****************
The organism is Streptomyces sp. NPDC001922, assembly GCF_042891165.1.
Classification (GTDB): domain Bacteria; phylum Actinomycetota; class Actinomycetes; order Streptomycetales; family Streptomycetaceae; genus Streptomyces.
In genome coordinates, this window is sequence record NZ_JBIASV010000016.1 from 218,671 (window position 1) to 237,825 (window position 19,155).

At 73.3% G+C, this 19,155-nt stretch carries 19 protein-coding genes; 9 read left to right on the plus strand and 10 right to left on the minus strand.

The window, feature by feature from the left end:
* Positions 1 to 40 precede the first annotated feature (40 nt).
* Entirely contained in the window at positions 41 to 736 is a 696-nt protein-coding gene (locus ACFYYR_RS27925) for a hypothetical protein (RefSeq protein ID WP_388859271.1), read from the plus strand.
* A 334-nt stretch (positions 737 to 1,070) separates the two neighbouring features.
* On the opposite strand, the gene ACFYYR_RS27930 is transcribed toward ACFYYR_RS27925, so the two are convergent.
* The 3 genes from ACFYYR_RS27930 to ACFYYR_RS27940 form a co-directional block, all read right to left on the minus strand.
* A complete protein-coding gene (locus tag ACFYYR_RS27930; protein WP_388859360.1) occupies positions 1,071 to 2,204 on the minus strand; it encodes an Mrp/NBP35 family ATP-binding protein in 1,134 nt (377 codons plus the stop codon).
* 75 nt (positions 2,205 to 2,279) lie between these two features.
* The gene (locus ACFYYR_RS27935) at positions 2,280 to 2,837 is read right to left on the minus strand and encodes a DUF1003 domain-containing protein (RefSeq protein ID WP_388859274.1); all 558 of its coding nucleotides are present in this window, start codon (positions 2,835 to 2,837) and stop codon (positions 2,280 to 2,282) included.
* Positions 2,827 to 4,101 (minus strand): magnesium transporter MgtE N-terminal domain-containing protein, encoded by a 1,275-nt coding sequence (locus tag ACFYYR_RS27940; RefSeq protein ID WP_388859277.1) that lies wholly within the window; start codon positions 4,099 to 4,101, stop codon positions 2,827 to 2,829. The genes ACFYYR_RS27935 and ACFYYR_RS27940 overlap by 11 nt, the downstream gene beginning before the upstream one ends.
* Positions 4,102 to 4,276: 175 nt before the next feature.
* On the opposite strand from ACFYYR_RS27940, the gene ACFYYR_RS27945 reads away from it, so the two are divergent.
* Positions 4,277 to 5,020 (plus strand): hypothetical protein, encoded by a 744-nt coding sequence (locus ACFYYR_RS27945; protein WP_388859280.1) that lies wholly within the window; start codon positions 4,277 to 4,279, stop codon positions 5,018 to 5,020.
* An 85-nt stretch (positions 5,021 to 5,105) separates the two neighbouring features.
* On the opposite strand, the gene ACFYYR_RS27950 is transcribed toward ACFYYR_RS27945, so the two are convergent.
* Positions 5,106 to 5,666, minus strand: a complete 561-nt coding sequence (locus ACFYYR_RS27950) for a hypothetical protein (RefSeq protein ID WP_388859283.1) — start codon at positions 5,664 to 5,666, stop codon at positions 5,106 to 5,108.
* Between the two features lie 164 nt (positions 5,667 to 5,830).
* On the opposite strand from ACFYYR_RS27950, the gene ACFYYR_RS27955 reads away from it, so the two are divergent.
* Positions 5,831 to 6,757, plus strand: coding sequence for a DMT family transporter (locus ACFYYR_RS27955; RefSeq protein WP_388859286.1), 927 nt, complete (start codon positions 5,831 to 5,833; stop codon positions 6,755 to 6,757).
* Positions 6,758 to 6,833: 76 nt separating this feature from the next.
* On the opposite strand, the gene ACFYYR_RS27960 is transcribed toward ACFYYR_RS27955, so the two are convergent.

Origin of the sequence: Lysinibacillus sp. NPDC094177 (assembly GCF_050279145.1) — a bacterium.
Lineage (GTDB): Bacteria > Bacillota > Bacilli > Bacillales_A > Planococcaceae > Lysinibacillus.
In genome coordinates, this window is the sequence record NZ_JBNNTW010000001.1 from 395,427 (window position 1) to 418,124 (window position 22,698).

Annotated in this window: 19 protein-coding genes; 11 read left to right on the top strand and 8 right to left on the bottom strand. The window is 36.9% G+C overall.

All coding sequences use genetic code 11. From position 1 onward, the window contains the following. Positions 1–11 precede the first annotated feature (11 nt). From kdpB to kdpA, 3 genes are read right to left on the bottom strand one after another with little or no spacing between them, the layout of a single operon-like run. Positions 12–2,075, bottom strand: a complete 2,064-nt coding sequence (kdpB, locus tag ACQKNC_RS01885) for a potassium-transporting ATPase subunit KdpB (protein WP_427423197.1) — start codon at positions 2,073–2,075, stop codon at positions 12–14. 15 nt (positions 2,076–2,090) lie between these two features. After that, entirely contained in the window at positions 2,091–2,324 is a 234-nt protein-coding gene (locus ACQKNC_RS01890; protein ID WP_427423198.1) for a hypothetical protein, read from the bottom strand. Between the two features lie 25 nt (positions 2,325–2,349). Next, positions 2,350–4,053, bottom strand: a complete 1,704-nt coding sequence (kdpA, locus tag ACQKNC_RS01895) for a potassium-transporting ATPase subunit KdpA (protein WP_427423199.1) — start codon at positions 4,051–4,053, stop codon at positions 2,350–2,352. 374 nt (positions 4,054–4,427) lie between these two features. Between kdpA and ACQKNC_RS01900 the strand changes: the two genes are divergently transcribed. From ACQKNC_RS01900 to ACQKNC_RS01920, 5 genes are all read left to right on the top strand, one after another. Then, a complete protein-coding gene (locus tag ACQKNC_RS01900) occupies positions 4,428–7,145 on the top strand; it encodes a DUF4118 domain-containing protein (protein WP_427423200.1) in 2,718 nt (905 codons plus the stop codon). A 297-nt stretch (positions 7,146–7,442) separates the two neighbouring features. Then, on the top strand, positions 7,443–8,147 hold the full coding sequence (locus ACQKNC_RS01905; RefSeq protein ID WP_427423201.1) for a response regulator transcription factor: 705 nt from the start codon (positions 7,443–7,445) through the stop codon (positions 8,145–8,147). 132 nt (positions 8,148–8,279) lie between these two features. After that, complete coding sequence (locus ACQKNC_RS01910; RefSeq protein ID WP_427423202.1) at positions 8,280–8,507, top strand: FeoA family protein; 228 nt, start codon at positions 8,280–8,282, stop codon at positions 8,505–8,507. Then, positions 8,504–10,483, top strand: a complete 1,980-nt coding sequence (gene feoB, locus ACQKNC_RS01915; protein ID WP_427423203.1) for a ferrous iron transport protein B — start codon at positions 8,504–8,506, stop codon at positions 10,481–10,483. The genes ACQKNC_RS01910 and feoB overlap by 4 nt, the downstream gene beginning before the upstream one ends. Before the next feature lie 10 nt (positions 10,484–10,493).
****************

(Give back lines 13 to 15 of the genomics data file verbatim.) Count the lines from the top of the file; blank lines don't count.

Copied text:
* The gene (locus ACFYYR_RS27935) at positions 2,280 to 2,837 is read right to left on the minus strand and encodes a DUF1003 domain-containing protein (RefSeq protein ID WP_388859274.1); all 558 of its coding nucleotides are present in this window, start codon (positions 2,835 to 2,837) and stop codon (positions 2,280 to 2,282) included.
* Positions 2,827 to 4,101 (minus strand): magnesium transporter MgtE N-terminal domain-containing protein, encoded by a 1,275-nt coding sequence (locus tag ACFYYR_RS27940; RefSeq protein ID WP_388859277.1) that lies wholly within the window; start codon positions 4,099 to 4,101, stop codon positions 2,827 to 2,829. The genes ACFYYR_RS27935 and ACFYYR_RS27940 overlap by 11 nt, the downstream gene beginning before the upstream one ends.
* Positions 4,102 to 4,276: 175 nt before the next feature.